Sowing the seeds of development in fertile ground

People development in Bangladesh, rich in resources, poor in know-howRangpur District in northern Bangladesh is home to some 25M people. Half are illiterate and ⅓ live below the poverty line.  Most survive on subsistence agriculture using the same techniques they have used for centuries.  Development and the technology and resources of the modern world have largely passed them by. Rangpur district is very fertile and if anything suffers from too much rather than too little water.  Heavy rain frequently disrupts the local infrastructure and flooding claims many lives each year.  Local people are well endowed with natural resources, but what they lack is the know-how to make full use of them.

An ambitious development plan

Our partner, VSO has embarked on an ambitious project to change this.  Working with a number of development Grow Inspires - entrepreneur development in Bangladeshpartners, they have established centres of excellence in 6 rural regions around Rangpur.  In these “Farmer Centres” investment from Bank Asia offers far better rates than voracious money lenders, while trained consultants develop business skills ensuring investments are well spent.  

The objective is to help the people of Rangpur better use the resources available.  This will make them more resilient to the setbacks that all too often lead to poverty.

But there is a problem.

3 months after they have finished their training, the consultants have not managed to secure a single client. Why?

Leadership development goes hand-in-hand 

Well this is what a group of aspiring leaders from Rolls-Royce are starting to find out.  As participants in the Grow Inspires programme, they are working to improve the entrepreneurial skills of the consultants. For an hour each fortnight, they work closely with their clients over Skype to overcome personal challenges and inspire a growth mindset.  More than mentoring, this is a structured programme to properly diagnose the issues and put in place tailored development plans to ensure results.  

During our group call last Friday , we were discussing what was really stopping our consultants from consulting.  Was it the bank process or was it that their prospective clients simply don’t care about business plans.  Perhaps they need to close the yawning gap between management jargon and something more tangible.  So how do we find out?  Well we get our consultants to talk to prospective clients and ask them, ideally closing a small consulting job independent of the bank.  If the clients don’t bite then asking them what would make their offer more attractive will provide some really useful insights.  So in truth, just now we can only speculate.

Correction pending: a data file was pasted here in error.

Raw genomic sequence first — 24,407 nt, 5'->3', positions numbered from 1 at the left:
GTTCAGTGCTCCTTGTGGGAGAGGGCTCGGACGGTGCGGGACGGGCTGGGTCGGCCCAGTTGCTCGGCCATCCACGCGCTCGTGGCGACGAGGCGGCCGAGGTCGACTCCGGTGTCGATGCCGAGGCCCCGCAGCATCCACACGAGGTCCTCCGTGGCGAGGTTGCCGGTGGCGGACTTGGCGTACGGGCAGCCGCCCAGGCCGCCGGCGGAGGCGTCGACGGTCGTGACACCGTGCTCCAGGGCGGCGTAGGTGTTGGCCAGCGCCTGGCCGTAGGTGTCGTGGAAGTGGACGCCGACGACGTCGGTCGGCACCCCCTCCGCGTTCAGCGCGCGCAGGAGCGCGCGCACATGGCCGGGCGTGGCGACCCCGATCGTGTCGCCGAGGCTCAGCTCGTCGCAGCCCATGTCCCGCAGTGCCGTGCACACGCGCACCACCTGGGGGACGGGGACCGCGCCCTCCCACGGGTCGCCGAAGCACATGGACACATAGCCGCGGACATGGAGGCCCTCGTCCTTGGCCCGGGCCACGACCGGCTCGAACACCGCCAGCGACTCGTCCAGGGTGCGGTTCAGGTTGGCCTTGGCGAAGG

This is a huge lesson in itself.

It is tempting to jump at the obvious problem and try to solve it without really understanding it’s cause. No matter how well executed such solutions, they won’t change much.  It is human nature to find external reasons why we don’t perform.  We have to strip them away to expose the fertile ground in which to plant seeds of learning.  You rarely achieve that in the classroom.  Nobody wants to admit to weaknesses in front of peers.

And that is the point.

For both groups the next phase of their learning journey is only just beginning.  Sustainable development comes from enlightened self-interest, not just altruism.  To inspire people you need to understand them and the only way to achieve that is to work with them up-close and personal.  Recent CMI research suggests that too many managers are scared of people, leading to a huge erosion of trust in the workplace. Not ours though. They have already discovered that you cannot judge a book by its cover.  The next stage is to unlock the secrets of helping people to step just enough outside their comfort zone to break new ground without it being too scary to try.  That is the most fertile soil for development and you can see how they get on here.

You don’t need to be an expert in Bangladeshi farming or markets to make a difference, but you do need an inquisitive mind, a willingness to step outside your own comfort zone and the generosity to serve others.

The payback can blow your mind.


[…] In this second article following our Rolls-Royce aspiring leaders developing skills in Bangladesh we major on motivation. In case you missed it, the first article is here. […]

[…] Sowing the seeds of development in fertile ground […]

Leave a Reply